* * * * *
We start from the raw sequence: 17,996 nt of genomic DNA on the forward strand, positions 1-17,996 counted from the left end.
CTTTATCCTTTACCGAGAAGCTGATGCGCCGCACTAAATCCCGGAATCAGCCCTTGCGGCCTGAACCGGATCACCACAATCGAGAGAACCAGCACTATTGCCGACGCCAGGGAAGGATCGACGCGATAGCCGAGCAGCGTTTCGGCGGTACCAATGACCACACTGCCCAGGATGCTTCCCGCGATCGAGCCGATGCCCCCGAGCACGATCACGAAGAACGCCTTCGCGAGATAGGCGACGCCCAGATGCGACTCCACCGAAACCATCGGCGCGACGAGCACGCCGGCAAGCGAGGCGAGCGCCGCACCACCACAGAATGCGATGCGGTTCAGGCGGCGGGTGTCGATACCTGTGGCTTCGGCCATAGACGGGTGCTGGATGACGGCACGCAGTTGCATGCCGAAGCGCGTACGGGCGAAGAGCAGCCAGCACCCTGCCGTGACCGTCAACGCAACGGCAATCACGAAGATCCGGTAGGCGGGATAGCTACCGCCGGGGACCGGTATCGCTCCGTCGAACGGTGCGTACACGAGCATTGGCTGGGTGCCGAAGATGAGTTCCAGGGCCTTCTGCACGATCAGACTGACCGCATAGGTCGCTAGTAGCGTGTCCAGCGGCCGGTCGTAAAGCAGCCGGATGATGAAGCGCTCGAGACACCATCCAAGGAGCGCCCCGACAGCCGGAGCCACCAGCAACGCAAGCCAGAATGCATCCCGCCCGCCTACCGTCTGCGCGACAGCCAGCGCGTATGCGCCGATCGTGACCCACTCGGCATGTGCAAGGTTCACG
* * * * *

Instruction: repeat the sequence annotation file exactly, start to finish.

We start from the raw sequence: 17,996 nt of genomic DNA on the forward strand, positions 1-17,996 counted from the left end.
CTTTATCCTTTACCGAGAAGCTGATGCGCCGCACTAAATCCCGGAATCAGCCCTTGCGGCCTGAACCGGATCACCACAATCGAGAGAACCAGCACTATTGCCGACGCCAGGGAAGGATCGACGCGATAGCCGAGCAGCGTTTCGGCGGTACCAATGACCACACTGCCCAGGATGCTTCCCGCGATCGAGCCGATGCCCCCGAGCACGATCACGAAGAACGCCTTCGCGAGATAGGCGACGCCCAGATGCGACTCCACCGAAACCATCGGCGCGACGAGCACGCCGGCAAGCGAGGCGAGCGCCGCACCACCACAGAATGCGATGCGGTTCAGGCGGCGGGTGTCGATACCTGTGGCTTCGGCCATAGACGGGTGCTGGATGACGGCACGCAGTTGCATGCCGAAGCGCGTACGGGCGAAGAGCAGCCAGCACCCTGCCGTGACCGTCAACGCAACGGCAATCACGAAGATCCGGTAGGCGGGATAGCTACCGCCGGGGACCGGTATCGCTCCGTCGAACGGTGCGTACACGAGCATTGGCTGGGTGCCGAAGATGAGTTCCAGGGCCTTCTGCACGATCAGACTGACCGCATAGGTCGCTAGTAGCGTGTCCAGCGGCCGGTCGTAAAGCAGCCGGATGATGAAGCGCTCGAGACACCATCCAAGGAGCGCCCCGACAGCCGGAGCCACCAGCAACGCAAGCCAGAATGCATCCCGCCCGCCTACCGTCTGCGCGACAGCCAGCGCGTATGCGCCGATCGTGACCCACTCGGCATGTGCAAGGTTCACG